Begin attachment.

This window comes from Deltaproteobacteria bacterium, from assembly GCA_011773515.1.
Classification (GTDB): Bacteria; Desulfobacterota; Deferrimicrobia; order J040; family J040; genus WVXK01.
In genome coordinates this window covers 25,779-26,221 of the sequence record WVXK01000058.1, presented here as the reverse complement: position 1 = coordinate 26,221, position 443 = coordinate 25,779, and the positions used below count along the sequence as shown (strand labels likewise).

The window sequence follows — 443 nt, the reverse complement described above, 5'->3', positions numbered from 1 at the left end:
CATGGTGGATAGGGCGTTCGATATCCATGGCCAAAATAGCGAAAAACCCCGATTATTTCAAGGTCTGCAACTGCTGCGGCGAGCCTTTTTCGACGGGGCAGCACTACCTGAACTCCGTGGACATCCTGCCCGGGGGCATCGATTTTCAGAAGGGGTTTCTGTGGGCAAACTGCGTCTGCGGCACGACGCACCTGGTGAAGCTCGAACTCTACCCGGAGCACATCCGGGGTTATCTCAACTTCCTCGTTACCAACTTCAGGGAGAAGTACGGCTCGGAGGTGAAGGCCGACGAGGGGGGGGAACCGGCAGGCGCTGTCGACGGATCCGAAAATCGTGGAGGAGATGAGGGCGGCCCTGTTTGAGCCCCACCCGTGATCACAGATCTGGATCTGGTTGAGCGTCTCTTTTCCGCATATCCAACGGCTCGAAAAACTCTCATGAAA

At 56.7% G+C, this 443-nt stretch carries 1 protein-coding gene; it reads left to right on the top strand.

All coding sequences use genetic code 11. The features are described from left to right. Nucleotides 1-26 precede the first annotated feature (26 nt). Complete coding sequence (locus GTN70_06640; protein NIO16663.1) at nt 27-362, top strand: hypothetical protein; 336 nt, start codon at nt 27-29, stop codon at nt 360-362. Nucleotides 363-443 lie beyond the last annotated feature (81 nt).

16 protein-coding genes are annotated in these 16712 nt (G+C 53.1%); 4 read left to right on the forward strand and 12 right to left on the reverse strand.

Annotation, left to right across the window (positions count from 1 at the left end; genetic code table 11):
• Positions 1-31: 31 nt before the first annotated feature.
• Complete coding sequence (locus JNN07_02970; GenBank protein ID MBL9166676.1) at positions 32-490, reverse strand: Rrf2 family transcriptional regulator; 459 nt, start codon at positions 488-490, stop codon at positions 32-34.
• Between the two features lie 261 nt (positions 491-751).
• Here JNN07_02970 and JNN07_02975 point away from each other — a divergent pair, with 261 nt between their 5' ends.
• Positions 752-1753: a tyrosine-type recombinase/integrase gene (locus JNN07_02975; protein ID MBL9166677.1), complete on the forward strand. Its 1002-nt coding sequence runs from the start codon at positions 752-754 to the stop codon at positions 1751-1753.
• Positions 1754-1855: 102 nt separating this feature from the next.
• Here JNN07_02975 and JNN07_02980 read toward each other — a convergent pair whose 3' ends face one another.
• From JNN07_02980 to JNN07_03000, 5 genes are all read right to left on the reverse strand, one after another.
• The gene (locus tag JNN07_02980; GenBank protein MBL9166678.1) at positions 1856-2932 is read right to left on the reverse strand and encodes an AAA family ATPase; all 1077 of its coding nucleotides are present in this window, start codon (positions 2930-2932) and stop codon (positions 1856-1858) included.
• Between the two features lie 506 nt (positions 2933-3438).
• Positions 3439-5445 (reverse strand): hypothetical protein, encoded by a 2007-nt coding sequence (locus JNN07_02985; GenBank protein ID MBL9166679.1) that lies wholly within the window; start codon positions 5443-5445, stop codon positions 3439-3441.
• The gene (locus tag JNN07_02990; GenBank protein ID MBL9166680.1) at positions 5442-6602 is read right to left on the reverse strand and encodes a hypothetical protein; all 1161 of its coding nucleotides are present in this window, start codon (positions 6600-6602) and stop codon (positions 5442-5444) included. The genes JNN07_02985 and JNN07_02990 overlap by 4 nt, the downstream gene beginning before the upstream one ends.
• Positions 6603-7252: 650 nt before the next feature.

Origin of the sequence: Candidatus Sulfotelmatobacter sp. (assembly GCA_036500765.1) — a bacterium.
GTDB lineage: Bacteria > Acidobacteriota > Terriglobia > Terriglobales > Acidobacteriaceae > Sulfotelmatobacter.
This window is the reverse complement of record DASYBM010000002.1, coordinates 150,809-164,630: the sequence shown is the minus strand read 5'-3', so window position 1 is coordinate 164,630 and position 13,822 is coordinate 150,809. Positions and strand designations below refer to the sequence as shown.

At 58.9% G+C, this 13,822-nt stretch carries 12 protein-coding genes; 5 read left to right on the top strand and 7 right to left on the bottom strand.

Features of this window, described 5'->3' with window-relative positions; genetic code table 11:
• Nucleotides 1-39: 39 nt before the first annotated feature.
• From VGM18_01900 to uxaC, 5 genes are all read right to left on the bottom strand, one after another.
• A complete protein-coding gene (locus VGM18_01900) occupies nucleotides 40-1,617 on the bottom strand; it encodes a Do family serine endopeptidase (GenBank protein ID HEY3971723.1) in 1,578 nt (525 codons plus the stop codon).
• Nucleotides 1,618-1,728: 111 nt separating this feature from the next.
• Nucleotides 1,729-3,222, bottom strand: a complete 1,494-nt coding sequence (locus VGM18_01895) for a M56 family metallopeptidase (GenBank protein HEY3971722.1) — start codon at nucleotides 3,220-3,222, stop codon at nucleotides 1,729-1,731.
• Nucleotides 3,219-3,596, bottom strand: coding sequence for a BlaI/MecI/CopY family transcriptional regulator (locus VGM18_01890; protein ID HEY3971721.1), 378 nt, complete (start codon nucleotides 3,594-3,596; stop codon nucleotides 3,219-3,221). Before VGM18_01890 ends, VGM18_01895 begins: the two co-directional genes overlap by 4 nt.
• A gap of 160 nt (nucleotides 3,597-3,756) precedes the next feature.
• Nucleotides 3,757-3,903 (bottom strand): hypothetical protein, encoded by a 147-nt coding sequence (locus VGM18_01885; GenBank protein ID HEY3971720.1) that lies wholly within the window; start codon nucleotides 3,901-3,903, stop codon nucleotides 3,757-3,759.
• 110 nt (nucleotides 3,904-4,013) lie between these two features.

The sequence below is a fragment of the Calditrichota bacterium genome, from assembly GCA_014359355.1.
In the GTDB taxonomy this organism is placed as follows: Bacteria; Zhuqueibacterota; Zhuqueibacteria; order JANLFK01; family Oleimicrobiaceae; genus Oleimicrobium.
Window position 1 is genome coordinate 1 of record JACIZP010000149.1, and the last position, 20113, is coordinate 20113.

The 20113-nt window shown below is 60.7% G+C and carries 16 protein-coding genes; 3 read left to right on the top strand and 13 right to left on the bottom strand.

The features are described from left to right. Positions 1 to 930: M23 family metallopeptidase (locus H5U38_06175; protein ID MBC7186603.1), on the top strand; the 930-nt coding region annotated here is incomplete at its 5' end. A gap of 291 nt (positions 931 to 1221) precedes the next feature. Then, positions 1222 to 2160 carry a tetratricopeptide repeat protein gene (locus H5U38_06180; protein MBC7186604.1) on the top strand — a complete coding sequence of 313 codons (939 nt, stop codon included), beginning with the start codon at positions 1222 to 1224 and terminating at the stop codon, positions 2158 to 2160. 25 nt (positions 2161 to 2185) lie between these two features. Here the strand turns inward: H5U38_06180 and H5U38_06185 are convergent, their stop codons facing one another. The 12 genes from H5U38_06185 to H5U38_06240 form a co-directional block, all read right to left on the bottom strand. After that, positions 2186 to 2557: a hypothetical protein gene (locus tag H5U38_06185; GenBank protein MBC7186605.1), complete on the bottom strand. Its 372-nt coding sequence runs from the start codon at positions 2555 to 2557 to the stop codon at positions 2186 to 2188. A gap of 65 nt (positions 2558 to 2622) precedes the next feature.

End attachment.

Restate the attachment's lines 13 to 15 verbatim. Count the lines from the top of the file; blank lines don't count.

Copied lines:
• Here JNN07_02970 and JNN07_02975 point away from each other — a divergent pair, with 261 nt between their 5' ends.
• Positions 752-1753: a tyrosine-type recombinase/integrase gene (locus JNN07_02975; protein ID MBL9166677.1), complete on the forward strand. Its 1002-nt coding sequence runs from the start codon at positions 752-754 to the stop codon at positions 1751-1753.
• Positions 1754-1855: 102 nt separating this feature from the next.